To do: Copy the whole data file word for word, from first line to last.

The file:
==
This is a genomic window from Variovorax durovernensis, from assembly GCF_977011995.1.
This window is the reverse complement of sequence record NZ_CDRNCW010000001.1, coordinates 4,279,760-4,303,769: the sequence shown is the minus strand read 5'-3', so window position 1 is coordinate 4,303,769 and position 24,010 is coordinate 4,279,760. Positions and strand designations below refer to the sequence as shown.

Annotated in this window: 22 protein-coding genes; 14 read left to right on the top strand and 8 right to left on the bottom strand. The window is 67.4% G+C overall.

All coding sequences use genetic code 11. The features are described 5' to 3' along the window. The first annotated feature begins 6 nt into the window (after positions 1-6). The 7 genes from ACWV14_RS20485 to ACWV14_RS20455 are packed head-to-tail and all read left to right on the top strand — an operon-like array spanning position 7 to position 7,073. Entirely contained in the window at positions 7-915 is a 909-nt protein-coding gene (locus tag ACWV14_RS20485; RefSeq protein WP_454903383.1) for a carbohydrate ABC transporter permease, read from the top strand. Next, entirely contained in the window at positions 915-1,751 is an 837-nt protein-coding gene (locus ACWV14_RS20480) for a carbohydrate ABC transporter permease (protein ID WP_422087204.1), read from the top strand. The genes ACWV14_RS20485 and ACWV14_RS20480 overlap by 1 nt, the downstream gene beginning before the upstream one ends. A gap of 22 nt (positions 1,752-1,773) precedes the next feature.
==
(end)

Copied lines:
This is a genomic window from Variovorax durovernensis, from assembly GCF_977011995.1.
This window is the reverse complement of sequence record NZ_CDRNCW010000001.1, coordinates 4,279,760-4,303,769: the sequence shown is the minus strand read 5'-3', so window position 1 is coordinate 4,303,769 and position 24,010 is coordinate 4,279,760. Positions and strand designations below refer to the sequence as shown.

Annotated in this window: 22 protein-coding genes; 14 read left to right on the top strand and 8 right to left on the bottom strand. The window is 67.4% G+C overall.

All coding sequences use genetic code 11. The features are described 5' to 3' along the window. The first annotated feature begins 6 nt into the window (after positions 1-6). The 7 genes from ACWV14_RS20485 to ACWV14_RS20455 are packed head-to-tail and all read left to right on the top strand — an operon-like array spanning position 7 to position 7,073. Entirely contained in the window at positions 7-915 is a 909-nt protein-coding gene (locus tag ACWV14_RS20485; RefSeq protein WP_454903383.1) for a carbohydrate ABC transporter permease, read from the top strand. Next, entirely contained in the window at positions 915-1,751 is an 837-nt protein-coding gene (locus ACWV14_RS20480) for a carbohydrate ABC transporter permease (protein ID WP_422087204.1), read from the top strand. The genes ACWV14_RS20485 and ACWV14_RS20480 overlap by 1 nt, the downstream gene beginning before the upstream one ends. A gap of 22 nt (positions 1,752-1,773) precedes the next feature.